I'm about to head to Newbury to the newest Second Time Around consignment shop, which is in a basement near Hereford Street, next to the Boston Architectural College.
I've got two bags of stuff. I was fearless: there are things in there that just a couple of years old. A bright-blue flowered sundress from Boden. A frumpy dirndl skirt from Anthropologie. A clingy black number from Banana Republic that's so sheer it needs a slip. Who wears a slip anymore? What was I thinking when I bought this stuff?
When will I figure out how to choose clothes that look good on me, and that work for me, instead of just buying clothes I like? After all these years of clothes-shopping, I have to say, "Probably never."
Then there's the brown Ann Taylor suit. Unemployed freelancer writers rarely wear suits — at least this one avoids it at all costs. But I sometimes feel insecure and worry that I'll suddenly get an important job interview and I'll need a suit and I won't have one. So I agonize and buy a suit, even though I hate them. Even though I feel like I'm in costume whenever I'm wearing one. I even get a wild urge to commit petty acts of vandalism in my suit, like robbing a parking meter or spray-painting a mailbox. I'm just unsuitable. It's not because I'm too "creative" to wear a suit. I think it's because my mother was a Teamster and my dad is a 1930's socialist and member of the AFL-CIO.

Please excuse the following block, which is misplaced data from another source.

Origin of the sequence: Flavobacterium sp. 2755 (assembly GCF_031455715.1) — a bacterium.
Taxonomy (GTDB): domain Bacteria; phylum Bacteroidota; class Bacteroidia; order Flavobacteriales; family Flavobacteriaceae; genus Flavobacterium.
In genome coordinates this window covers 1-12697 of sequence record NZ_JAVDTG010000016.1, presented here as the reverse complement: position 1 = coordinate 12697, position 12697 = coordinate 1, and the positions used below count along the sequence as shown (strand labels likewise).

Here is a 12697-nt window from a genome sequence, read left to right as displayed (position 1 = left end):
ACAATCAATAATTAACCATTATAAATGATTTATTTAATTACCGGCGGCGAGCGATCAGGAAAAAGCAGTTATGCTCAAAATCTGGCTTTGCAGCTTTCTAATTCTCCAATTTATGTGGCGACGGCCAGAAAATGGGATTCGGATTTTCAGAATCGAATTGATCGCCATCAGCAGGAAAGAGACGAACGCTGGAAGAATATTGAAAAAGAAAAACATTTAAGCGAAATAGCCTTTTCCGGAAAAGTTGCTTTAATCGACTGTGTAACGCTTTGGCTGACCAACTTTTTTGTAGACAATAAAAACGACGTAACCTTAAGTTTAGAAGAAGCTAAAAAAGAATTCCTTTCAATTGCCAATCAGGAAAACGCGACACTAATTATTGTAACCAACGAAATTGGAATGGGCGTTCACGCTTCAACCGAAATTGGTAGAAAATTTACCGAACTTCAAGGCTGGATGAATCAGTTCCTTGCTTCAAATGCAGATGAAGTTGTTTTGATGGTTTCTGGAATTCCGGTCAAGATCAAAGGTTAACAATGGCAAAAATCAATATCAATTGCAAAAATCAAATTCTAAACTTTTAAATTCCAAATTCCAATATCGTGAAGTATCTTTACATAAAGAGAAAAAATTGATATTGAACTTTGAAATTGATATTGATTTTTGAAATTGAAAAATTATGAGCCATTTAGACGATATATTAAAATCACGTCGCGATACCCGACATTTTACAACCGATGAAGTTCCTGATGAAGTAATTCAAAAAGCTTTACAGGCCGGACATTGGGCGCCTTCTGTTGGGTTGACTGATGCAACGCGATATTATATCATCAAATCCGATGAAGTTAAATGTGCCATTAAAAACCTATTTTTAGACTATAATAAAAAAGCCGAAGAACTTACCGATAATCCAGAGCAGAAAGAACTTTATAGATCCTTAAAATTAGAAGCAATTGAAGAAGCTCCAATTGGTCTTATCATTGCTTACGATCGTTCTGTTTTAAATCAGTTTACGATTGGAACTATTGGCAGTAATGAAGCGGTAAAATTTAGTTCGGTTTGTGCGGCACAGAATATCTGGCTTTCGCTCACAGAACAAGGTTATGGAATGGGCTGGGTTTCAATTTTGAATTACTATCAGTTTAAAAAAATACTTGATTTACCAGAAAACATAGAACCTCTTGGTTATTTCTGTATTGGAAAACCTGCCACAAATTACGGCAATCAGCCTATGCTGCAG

Anyway, I'm about to leave.... nervously. There's nothing like having your clothing rejected by a consignment shop to knock your self-esteem into the gutter. More later.
They took a lot of my things, so I don't feel too embarrassed. But I still had a big bagful to bring home. Including the suit. They said they can't sell them. (Does everyone hate suits as much as I do?) I guess it will go to one of those non-profits that provide business clothing to women breaking into the job market.
They also rejected five iffy tops, a perfectly nice Gap safari jacket, and some old-fashioned sandals. I can't complain. And now I can take the rest of it, and a big bag filled with rattier clothing, to the Salvation Army.
But first, I need to become an expert on John Singleton Copley's European period. That's today's writing assignment. I'm still way too slow at this writing project, but I believe I'm doing a decent job. I certainly nailed Benjamin West yesterday. I think he's as boring as oatmeal, but I somehow managed to make him seem interesting. Back to it.